An application, called client A (e.g., VPN client on a mobile device), needs a new encryption key to communicate with a backend system, called client B (e.g., VPN access point), to establish a secure, end-to-end communication channel (e.g., VPN tunnel) between them.
- Each encryption client is assigned to one or more Phio TX nodes.
- When Client A makes a request for the key(s) it also specifies its counterpart, Client B, which receives the same key(s).
- Phio TX connected to Client A generates the key(s) of specified length then delivers it to the Phio TX node connected to Client B using a dynamic path. Client A receives the same key(s) and ID(s) only if the transaction was successful.
- This ensures that when Client A receives the key, Client B can also receive the same key.
- Client A can send the key ID(s) to Client B using their normal connection link.
- Client B then gets the key(s) from the Phio TX Node it is assigned to using the key ID(s).
- At this point, both encryption devices have been supplied with the same symmetric key without using their normal connection link.
In this scenario, the key was never transmitted directly over the unsecure network that is the Internet, but only within the secure, redundancy and resilient Phio TX network (“hive”).
How Is Phio TX Deployed?
Phio TX can be deployed on-premises, in the cloud, or both as a hybrid deployment. For on-premises deployment, it is available as a FIPS 140-2 &3 validated, physical hardware appliance (with QRNG) or a virtual machine; for cloud deployment, virtual machines are hosted as an AWS cloud instance.
All nodes can incorporate with QKD systems and use PQC algorithms to secure their communications; the hardware appliance can optionally integrate a QNRG chipset to generate its own quantum entropy, that can be distributed to all the other nodes in the mesh network, referred to as the “hive.”
Depending on how their own infrastructure is organized, either they have remote offices in other regions or countries, the type of devices used by their employees (desktop or mobile), either they have QKD systems in place, customer can decide which version(s) of Phio TX to deploy, how many and where, even combining on-premises appliances with cloud-based ones to build a hybrid infrastructure, thus enhancing their security by delivering keys used to encrypt data between enterprise and cloud environments with the strongest security available.
Which PQC KEM Algorithms Does It Support?
Phio TX incorporates a large number of NIST PQC Key Encapsulation Method (KEM) candidates, including CRYSTALS-Kyber and Classic McEliece, that can be used to encrypt data inside a traditional TLS connection, effectively providing double encryption for the key distribution process between peer Phio TX nodes. This approach protects against quantum attacks while maintaining FIPS 140-2/3 regulatory compliance until a final PQC standard is adopted.
How Does Quantum Entropy Work?
Phio TX can use Quantum Random Number Generator (QRNG), Quantum Key Distribution (QKD), or FIPS-certified Cryptographic Pseudorandom Number Generator (CPRNG) as possible sources of entropy.
A physical Phio TX enterprise appliance, with built-in QRNG chip, can generate quantum entropy; also, if connected to a QKD system, Phio TX nodes will constantly request keys and unused ones are recycled into an entropy pool. Key material from both QRNG and QKD entropy sources is divided among all other Phio TX nodes in the hive. It is recommended to have at least one Phio TX with QRNG to provide quantum entropy to the Phio TX virtual/cloud nodes.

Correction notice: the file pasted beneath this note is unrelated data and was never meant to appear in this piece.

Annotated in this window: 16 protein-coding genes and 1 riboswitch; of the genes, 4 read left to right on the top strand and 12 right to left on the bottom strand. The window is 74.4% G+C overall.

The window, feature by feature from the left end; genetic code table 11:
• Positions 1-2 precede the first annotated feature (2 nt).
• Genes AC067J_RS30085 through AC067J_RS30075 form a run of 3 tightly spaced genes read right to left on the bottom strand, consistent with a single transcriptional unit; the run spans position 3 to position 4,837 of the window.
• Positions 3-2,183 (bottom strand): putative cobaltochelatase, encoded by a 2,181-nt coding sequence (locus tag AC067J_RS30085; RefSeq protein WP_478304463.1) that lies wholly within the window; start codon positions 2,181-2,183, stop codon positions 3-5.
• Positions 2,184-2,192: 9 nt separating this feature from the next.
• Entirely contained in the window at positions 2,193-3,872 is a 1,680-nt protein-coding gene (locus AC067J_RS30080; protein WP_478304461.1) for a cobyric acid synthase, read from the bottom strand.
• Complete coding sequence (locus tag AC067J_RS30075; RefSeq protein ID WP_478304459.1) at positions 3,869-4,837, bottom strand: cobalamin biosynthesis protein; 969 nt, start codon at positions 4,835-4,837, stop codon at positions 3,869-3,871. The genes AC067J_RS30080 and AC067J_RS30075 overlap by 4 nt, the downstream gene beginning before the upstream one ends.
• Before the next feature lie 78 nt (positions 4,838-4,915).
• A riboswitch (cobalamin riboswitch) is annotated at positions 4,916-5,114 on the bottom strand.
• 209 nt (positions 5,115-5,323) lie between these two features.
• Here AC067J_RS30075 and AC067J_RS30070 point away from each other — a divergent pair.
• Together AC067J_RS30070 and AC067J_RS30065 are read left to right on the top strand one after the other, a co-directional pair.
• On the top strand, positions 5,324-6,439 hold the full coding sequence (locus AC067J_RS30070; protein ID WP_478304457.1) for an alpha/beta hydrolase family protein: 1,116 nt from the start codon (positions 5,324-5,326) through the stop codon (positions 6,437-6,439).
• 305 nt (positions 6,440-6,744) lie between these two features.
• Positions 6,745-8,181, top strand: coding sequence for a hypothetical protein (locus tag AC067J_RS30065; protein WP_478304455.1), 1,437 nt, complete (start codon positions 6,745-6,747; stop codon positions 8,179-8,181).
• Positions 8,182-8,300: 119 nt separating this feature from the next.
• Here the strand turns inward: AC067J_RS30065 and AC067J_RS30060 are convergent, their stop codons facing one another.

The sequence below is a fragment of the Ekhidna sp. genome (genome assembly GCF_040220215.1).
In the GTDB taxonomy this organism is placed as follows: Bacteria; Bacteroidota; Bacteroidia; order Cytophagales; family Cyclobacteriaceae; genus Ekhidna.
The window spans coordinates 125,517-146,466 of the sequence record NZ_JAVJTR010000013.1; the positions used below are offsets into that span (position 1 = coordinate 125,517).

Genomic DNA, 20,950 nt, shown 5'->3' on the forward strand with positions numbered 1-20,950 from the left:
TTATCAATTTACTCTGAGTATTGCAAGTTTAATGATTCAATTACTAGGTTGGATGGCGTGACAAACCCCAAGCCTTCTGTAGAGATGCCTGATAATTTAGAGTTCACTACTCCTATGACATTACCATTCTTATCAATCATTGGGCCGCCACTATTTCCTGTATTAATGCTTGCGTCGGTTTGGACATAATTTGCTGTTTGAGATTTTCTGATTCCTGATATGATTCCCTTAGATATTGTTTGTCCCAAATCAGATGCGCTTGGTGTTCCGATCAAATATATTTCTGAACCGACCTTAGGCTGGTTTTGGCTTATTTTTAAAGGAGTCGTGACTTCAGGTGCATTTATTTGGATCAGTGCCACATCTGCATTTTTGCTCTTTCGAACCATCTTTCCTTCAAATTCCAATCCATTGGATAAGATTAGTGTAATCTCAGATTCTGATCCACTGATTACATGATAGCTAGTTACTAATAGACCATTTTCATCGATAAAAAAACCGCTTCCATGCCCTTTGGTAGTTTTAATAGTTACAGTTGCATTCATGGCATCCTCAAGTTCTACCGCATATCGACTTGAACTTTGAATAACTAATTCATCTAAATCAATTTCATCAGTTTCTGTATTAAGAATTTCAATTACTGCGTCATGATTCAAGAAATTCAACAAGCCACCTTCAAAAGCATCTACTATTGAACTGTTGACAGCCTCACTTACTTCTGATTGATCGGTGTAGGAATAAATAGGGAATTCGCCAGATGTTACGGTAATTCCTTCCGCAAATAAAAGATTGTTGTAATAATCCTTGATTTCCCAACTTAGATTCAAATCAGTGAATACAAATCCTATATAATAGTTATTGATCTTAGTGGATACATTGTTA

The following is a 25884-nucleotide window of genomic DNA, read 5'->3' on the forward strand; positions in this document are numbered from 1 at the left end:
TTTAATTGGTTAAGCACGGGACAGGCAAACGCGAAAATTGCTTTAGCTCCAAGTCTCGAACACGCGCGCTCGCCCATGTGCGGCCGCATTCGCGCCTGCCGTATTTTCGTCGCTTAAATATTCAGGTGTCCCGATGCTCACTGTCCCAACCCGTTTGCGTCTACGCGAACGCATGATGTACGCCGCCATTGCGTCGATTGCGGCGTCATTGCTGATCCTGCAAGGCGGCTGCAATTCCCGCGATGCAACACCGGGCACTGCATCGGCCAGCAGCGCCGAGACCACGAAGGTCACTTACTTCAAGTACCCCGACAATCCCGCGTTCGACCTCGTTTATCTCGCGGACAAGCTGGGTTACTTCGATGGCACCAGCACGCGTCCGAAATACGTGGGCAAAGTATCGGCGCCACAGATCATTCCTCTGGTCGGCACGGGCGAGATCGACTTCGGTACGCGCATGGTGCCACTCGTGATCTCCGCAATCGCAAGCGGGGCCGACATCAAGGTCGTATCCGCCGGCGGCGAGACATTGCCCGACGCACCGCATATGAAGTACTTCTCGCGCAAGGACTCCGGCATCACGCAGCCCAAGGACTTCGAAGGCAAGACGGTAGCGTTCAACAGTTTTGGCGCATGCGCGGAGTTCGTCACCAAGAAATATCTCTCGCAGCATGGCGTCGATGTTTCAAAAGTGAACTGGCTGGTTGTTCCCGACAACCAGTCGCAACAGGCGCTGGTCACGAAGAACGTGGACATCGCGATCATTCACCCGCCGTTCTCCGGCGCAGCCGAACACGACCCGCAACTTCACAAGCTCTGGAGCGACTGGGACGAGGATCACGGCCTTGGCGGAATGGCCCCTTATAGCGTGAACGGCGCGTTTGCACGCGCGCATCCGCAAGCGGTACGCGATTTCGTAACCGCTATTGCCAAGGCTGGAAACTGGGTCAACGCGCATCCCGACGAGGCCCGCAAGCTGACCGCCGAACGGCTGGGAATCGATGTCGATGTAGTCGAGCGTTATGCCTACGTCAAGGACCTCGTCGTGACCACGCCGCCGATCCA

How Does Key Generation Work?
The key is generated upon request from the Client using FIPS-certified CPRNG. If the QRNG/QKD entropy pool is available, it is mixed with the other entropy sources. The resulting key has the property of being truly random satisfying FIPS certification requirements.
How Does Key Distribution Work Internally?
Each Phio TX node is configured to only accept connections from its designated, trusted peers. They communicate using a secure TLS connection, after mutually authenticating using PKI-based client-server and server-client certificate check; a PQC KEM algorithm, like CRYSTALS-Kyber, can also be enabled to provide double encryption with AES-encrypted tunnel within TLS. Additionally, if connected to a QKD system, QKD-derived keys are also used to encrypt data transmissions between nodes.
Also, the ability to use and send more than one key, thanks to the different paths available, allows key mixing, a unique feature that brings additional security; those keys are mixed by the endpoints so that only they know what the final encryption key is.
Which Protocols Are Used by the Clients to Request Keys?
Two protocols are available for client, called encryptors, to request key generation and distribution:
- ETSI GS QKD 014 Rest-based delivery API, developed by the European Telecommunications Standards Institute (ETSI), to become the standard protocol for QKD.
- Cisco Secure Key Integration Protocol (SKIP) proprietary protocol, soon available on Cisco ASR/ASA network appliances.
What About Mobile Devices?
But Phio TX is not limited to static systems (e.g., VPN access points, firewall), as Phio TX Mobile™ (TXM), developed by ISEC7 Software Ltd., extends that security to all endpoints, including mobile devices. It consists of a middleware mobile application available for iOS and Android devices that interfaces between a client application (e.g., a VPN client) and the Phio TX infrastructure; Phio TXM will securely request and retrieve the encryption key from the network for the client application on its behalf, using either standard ETSI or Cisco SKIP protocols, without the client application vendor having to redesign/redevelop its own application completely, allowing seamless integration. And this is possible from anywhere, in a quantum-secure way. Phio TXM application can also be configured and deployed remotely on employee’s mobile devices using a Unified Endpoint Management (UEM) solution.
The team at ISEC7 has been at the mobility security forefront for decades, working with companies in the private and public sectors to ensure their ecosystems are protected and their security posture endures through training and best practices. If there are any questions about Quantum Xchange’s Phio TX and/or how your current solution can be leveraged better, please reach out to the team at ISEC7 and we can complete a security assessment to help you navigate the options available to you to help strengthen and protect your infrastructure.
(C) Rémi Frédéric Keusseyan, Global Head of Training, ISEC7 Group